Now you were likely to step over the sleeping figures next to the small dead fires. These were mostly beggars or day laborers who came to the city from poor states of UP or Bihar because there were alms or work to be found.

On top of the bridge, there was the roundabout with the statue of Subhash Bose in the middle. From the back, the statue reminded you of a pudgy businessman incongruously dressed in the fascist Nazi uniform! If the crows were perched on the head of the statue, the thought did cross my mind as to the fate of mortals. Here stood the great leader who the Indians refuse to believe till this day had perished in an airplane accident.

I descended the bridge in the direction of the railway station and headed towards the cricket grounds. At the turn from the Court Road, a fruit-juice vendor washed and peeled the carrots and stacked them industriously on his handcart. I watched the man work swiftly but steadily handling a long knife effortlessly.

Passing the Alexandra School and the Gandhi Ground, I noticed the stadium like appearance. The walls of the stadium were plastered with advertisement for cell phones. More than fifty  years ago, in the 1950s, when I had come to watch three-day matches against visiting teams from England or West Indies, the majestic grounds were not so built up. A pitch in the middle and brick-stands at the boundary for spectators were all that used to be there. The pavilion into which players and umpires used to disappear during tea and lunch break was so unapproachable. The high school finals would also be played at Gandhi grounds but on a secondary pitch.

Opposite the cricket grounds were open fields where I had played in school soccer tournament. For some reason, the master and coach, Gulab Chand, in sixth grade had decided to make me the captain of the lower school soccer team though taller and stronger Harbhajan Singh was a better player. I can still recall the cross-field pass I made running on the sidelines hoping that the other forward would kick a goal. But of course, it was intercepted by the opposite team. We were trashed and I cannot forget it.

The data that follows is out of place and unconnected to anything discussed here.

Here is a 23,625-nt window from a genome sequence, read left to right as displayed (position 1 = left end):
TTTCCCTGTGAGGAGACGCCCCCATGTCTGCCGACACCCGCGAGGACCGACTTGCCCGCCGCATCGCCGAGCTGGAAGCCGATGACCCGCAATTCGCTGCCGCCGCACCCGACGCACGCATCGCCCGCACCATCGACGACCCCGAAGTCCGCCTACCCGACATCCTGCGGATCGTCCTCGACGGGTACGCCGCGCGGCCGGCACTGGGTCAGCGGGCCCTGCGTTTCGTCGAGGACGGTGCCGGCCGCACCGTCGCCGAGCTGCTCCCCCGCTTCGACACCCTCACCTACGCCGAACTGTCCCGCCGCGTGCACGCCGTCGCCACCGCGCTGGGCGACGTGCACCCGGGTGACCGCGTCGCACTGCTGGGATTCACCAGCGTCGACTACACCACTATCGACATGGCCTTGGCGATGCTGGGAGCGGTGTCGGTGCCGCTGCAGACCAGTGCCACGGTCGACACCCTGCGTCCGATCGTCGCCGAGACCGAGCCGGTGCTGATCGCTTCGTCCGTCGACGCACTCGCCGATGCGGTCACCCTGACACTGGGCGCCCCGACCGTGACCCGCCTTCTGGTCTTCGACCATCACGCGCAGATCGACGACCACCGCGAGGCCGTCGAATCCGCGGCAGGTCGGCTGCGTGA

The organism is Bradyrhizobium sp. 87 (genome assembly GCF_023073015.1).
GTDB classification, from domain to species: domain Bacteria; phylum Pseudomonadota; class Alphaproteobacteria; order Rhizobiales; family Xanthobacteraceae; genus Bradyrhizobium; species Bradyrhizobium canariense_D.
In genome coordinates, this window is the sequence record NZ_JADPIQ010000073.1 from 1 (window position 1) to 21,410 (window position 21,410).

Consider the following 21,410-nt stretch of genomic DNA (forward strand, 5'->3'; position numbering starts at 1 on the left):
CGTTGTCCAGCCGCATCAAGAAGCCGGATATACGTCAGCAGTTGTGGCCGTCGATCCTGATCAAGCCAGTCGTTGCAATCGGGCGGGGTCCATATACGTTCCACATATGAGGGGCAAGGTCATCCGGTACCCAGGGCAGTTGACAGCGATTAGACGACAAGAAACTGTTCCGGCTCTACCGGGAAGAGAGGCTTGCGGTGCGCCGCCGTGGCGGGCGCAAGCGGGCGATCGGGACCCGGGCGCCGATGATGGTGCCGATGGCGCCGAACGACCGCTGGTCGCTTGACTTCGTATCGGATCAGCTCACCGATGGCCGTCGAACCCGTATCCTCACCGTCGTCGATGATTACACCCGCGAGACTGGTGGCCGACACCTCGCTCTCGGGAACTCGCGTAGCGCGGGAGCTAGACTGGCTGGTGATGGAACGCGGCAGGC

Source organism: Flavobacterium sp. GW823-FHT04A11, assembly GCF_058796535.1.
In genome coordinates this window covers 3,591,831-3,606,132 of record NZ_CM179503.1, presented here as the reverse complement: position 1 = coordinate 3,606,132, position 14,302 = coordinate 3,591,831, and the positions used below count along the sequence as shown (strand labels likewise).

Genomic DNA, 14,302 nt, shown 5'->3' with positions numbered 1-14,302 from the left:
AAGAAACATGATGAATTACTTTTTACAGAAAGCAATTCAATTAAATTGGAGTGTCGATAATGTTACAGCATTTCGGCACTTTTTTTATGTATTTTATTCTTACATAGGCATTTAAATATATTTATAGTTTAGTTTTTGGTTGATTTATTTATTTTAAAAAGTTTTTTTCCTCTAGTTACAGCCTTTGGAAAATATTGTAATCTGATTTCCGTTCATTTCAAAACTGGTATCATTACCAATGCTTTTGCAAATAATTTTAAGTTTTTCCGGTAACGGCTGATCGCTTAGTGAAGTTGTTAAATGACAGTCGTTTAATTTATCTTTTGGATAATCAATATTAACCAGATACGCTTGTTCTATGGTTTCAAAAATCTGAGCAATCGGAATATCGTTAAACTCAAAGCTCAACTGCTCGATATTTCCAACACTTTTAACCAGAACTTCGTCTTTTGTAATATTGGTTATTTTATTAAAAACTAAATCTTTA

I realized how distances in childhood are magnified. I remembered how these grounds used to appear so far away from home, and how my friends and brothers would be dog- tired returning home after the game.

As I reached the Mall Road, I noticed a number of banquet halls and show rooms. The old Mall Road used to boast of only residential buildings. The majestic bungalows were set far from the road. Now you mostly saw the closed gates and signs for doctors' services and other commercial enterprises. The high walls were covered with jagged glass, a reminder of changing times and fears of the inhabitants. The Lawrence Road itself was crowded beyond recognition. The broad boulevard had a lot of eating-places beyond the intersection.

At the intersection of Mall Road and Lawrence Road for a while, there were policemen living in tents. In the early morning they used to clean their tents, picking up the string cots and using the water taps to wash up. Left over from the early eighties when terrorists briefly dictated the daily life of the city, the policemen had taken over a small corner of the Company Gardens. Now even they were gone.

Walking along the Mall Road, I noticed the sanitation workers with long-handled stiff brooms that appeared to raise clouds of dust. The men and women worked desultorily. The sidewalks were wide and inviting except for the dust. The bishtis of my childhood who carried water in huge animal skins and sprinkled it over parched roads to settle the dust were gone forever. The ancient trucks, which sprinkled water from a large reservoir, were also gone.